W. CHAD NUNNERY, PRESIDENT & OWNER,COMPOSITE ACCESS PRODUCTS (CAP)
Replacing metal applications with plastics and composites has long been the goal of raw material suppliers, blenders, and plastics molders. From observing GE Plastics metal conversions to Lexan in the 70’s through my experience with BMCI’s material conversion mission in the 90’s, converting metal to plastic – “organic growth” – was always considered the holy grail as compared to a “share-shift,” which was basically taking existing business from a direct competitor using a lower price or better service. However, the composite material value proposition was not always quite bulletproof enough to push the paradigm away from the safe, apathetic, and incurious position of “it’s always been made with metal, it will always be metal.” And if composite materials did check all the benefit boxes without major detracting ones, the applications themselves were rarely, if ever, a volume that would rival the circuit breaker, headlamp, or valve cover material consumptions. We always quixotically hunted for that next substantial organic conversion chasing many windmills along the way.
We started seeing composite materials used in infrastructure applications primarily in non-US countries for a variety of reasons: corrosion resistance, low weight, and as a theft repellant. Beijing, for instance, suffered in 2004 from the theft of 240,000 manhole covers for their metal scrap content. Within three years several Chinese companies started making composite manhole covers which eliminated the root cause offering no scrap material value. While China’s experience represents the first major volume surge using the composite manhole cover, a UK company reportedly started making access covers with a Resin Transfer Molding (RTM) technology in 1980. Around 2002, the first American company to manufacture and market RTM manhole covers was GMI in Michigan and was owned by Bob Brady until a major iron manhole cover company acquired GMI in 2014.
In addition to manhole covers, metals and other materials have been replaced by plastic and composites throughout water and wastewater infrastructure. Some major examples include Cured-In-Place-Piping (CIPP) for “trenchless” or no-dig pipe rehabilitation and fiber wound septic tanks, manhole tubes, grade rings, lift stations, and grease traps. Beyond just water and wastewater infrastructure, composites have replaced many materials in electrical (underground) transmission & distribution, service stations, parks & recreation, steam, and other underground access points.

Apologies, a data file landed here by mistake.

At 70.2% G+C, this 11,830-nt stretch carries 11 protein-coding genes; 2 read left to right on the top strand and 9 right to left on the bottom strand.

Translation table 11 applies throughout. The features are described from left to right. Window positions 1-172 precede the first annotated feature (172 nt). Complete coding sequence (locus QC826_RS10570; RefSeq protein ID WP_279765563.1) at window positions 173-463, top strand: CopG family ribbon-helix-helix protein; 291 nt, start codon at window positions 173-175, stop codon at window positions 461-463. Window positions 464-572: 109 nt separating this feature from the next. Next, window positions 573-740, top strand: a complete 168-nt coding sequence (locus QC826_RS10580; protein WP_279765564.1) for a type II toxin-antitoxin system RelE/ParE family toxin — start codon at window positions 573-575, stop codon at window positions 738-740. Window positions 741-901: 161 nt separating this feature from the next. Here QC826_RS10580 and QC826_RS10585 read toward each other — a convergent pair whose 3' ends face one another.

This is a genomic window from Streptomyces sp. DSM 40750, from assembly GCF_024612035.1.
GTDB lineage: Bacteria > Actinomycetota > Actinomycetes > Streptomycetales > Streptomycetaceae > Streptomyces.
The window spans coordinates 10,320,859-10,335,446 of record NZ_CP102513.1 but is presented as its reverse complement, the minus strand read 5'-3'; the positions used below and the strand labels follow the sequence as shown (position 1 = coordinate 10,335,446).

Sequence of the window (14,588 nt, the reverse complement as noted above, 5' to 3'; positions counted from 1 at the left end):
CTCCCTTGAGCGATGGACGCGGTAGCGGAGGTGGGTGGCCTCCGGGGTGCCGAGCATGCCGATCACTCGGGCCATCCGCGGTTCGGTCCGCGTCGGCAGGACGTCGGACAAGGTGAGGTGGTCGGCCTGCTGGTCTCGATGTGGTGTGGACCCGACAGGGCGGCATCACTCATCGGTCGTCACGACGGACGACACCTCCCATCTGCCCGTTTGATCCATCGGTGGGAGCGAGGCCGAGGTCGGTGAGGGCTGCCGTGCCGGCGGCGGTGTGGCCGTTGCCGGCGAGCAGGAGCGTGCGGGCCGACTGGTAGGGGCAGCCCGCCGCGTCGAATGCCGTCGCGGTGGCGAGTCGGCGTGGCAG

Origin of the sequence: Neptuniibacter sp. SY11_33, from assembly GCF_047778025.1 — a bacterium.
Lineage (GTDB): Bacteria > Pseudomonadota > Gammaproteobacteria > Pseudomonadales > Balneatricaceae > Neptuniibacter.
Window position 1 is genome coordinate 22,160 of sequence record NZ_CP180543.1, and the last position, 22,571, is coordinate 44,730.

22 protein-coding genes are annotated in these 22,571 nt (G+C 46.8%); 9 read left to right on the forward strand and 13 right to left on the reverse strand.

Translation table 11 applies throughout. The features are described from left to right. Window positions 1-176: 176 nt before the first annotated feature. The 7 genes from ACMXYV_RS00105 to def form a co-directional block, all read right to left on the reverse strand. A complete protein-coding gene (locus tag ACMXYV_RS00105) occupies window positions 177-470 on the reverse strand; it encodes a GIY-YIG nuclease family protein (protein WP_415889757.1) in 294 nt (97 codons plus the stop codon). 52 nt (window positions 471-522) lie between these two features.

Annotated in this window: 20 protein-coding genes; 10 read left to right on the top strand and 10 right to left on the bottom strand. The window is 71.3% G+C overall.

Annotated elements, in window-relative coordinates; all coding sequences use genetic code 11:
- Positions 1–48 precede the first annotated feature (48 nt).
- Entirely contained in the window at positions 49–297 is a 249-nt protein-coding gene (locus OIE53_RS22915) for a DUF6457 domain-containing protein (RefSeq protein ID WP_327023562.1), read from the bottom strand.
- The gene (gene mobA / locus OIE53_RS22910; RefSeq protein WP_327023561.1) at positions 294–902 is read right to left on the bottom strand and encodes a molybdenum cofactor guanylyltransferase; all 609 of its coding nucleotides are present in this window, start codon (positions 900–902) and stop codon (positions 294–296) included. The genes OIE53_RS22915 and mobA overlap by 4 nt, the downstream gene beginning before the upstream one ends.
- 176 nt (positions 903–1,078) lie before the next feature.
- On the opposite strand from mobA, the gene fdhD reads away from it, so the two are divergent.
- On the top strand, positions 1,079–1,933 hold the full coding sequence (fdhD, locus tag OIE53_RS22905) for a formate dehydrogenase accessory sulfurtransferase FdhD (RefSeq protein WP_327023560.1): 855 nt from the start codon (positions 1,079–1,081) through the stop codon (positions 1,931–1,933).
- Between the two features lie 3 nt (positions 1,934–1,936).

This presentation will focus on the conversion of iron manhole covers to composite manhole covers for primarily water and wastewater applications. After initially investigating the benefit and market in 2011, and then starting a company devoted entirely to molding composite manhole covers in 2014, a great deal has evolved and been learned about not only the value proposition but also challenges to enter municipal supply arena. My company, Composite Access Products or CAP, represents the first devoted effort in the USA to manufacture and market traffic-rated, DOT approved, compression-molded BMC/SMC manhole covers and frames. Bringing much deeper and broader formula and application knowledge as compared to current composite manhole cover producers has allowed CAP – with the help of A. Schulman here in the US and Almasrya of Egypt – to enter and quickly disrupt a very mature cast iron market. CAP’s product adds affordability, new end user benefits, and solves the problems of cast iron covers. Furthermore, CAP’s technical depth delivers answers to key concerns that the municipal civil engineers and utility directors have previously lacked to specify composites for municipalities with confidence.
We at CAP feel that the composite manhole cover has such a strong value proposition with a large enough potential material consumption – with some technical and market-entry challenges –that this application could be the next headlamp or circuit breaker for BMC/SMC materials.
Chad Nunnery grew up in the Berkshires of Massachusetts and started working in his father’s BMC production company, BMCI, during high school and college summer vacations. In his Junior year of college, he presented a paper at the SPI Retec conference called “Flow Behavior of Thermoset Polyesters and Their Effect on Process and Design.” Chad graduated in 1994 from Dartmouth College in Hanover, NH with Engineering and Chemistry degrees. Chad has spent most of his career in Latin American countries starting foreign operations for BMCI in Mexico City, Ciudad Juarez and Brazil. After 6 years residing in Mexico City with his family, Chad witnessed BMC being molded into manhole covers internationally for theft prevention. Chad could not convince his American molding customers to pursue this market, so he entered into an exclusive agreement with A. Schulman in North America. After 22 years mixing and molding thermosets, Chad formed Composite Access Products, or CAP, in McAllen, TX, where Chad now resides, to mold thermoset composite manhole covers and related products. CAP is the first US compression molder of traffic-rated composite manhole covers and has the first and only state DOT approval letter for any US composite manhole cover for “within the roadway” use.